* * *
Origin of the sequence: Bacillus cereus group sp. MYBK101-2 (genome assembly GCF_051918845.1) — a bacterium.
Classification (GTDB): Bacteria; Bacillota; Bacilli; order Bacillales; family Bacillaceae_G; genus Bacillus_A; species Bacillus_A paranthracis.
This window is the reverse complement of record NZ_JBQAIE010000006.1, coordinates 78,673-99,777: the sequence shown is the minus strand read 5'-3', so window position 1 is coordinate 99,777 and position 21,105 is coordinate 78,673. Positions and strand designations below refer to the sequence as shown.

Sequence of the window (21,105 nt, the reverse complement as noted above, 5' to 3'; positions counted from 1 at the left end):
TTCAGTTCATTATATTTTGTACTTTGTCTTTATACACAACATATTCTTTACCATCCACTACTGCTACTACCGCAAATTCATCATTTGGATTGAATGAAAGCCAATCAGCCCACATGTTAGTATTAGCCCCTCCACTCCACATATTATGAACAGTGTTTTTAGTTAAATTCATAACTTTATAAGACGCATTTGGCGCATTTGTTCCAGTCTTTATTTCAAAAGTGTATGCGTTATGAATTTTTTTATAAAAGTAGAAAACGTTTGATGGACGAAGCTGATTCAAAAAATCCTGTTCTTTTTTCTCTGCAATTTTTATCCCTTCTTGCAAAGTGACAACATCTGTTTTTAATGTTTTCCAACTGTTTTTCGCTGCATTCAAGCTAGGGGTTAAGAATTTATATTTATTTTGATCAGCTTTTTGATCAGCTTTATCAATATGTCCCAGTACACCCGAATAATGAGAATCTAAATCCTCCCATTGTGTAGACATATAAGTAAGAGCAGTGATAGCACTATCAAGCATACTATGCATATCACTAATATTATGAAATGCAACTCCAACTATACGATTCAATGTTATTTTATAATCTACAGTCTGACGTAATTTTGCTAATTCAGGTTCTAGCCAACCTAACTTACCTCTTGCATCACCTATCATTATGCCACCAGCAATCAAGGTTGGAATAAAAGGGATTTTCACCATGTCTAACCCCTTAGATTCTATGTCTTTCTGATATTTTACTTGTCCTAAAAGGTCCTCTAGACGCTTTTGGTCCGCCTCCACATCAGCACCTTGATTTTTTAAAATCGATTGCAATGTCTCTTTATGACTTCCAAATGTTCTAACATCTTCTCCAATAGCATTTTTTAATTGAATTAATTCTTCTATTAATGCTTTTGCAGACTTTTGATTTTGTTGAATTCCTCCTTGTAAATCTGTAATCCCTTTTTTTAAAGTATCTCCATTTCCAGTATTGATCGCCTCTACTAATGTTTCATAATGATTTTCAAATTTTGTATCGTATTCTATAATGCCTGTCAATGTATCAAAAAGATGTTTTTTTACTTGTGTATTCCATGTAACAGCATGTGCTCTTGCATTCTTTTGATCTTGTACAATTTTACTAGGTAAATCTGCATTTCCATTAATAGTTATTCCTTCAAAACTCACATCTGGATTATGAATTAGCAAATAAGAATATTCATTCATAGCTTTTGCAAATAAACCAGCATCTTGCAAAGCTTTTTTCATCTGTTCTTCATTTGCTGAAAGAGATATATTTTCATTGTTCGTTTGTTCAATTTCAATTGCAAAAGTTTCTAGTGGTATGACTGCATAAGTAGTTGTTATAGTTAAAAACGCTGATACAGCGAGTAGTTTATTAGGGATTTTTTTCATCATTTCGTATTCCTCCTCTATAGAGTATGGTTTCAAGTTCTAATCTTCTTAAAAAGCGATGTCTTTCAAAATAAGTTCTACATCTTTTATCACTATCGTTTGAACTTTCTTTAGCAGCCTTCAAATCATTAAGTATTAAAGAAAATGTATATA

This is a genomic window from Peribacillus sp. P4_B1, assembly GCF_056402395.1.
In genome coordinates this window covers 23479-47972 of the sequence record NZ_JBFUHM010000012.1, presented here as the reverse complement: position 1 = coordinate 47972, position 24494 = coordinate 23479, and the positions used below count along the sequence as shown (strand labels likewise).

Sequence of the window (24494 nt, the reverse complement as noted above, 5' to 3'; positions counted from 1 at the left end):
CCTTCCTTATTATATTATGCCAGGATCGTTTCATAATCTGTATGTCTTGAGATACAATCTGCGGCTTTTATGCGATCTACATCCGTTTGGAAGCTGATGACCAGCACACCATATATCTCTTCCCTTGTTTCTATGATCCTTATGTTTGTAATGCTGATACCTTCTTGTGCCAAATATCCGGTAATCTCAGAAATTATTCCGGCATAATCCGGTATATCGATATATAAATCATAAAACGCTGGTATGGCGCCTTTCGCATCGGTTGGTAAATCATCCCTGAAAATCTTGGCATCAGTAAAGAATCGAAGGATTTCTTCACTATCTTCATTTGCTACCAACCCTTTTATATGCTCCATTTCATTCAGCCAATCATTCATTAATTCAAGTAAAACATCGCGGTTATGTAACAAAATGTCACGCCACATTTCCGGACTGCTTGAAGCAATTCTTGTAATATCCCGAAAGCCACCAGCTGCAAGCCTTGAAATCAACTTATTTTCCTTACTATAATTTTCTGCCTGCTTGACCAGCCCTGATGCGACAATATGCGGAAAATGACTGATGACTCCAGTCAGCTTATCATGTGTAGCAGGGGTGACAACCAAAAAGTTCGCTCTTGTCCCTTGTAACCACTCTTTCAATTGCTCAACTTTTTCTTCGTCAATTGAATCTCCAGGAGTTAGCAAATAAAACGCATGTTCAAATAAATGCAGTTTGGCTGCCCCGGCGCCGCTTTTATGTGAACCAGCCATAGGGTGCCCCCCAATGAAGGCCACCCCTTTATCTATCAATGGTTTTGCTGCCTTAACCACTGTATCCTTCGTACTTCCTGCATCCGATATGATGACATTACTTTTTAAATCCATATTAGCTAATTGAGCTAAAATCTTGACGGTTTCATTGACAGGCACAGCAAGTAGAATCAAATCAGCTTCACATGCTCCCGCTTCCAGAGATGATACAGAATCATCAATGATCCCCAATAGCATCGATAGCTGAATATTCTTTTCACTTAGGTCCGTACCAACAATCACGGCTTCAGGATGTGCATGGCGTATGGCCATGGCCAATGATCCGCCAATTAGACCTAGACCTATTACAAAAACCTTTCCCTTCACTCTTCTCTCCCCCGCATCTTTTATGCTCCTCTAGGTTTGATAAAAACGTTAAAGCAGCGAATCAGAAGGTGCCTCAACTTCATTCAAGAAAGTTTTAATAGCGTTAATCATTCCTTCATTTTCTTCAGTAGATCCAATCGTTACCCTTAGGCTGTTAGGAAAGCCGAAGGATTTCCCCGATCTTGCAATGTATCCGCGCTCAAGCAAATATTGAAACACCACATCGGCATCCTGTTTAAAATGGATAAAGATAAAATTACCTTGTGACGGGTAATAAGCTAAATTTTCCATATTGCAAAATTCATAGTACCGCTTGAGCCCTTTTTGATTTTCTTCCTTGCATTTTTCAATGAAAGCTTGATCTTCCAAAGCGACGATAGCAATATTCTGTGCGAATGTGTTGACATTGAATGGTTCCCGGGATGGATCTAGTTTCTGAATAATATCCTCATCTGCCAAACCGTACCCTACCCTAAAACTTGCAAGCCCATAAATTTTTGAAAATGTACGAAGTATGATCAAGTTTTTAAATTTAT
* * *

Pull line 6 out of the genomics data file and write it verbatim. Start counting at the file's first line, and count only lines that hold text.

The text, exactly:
This is a genomic window from Peribacillus sp. P4_B1, assembly GCF_056402395.1.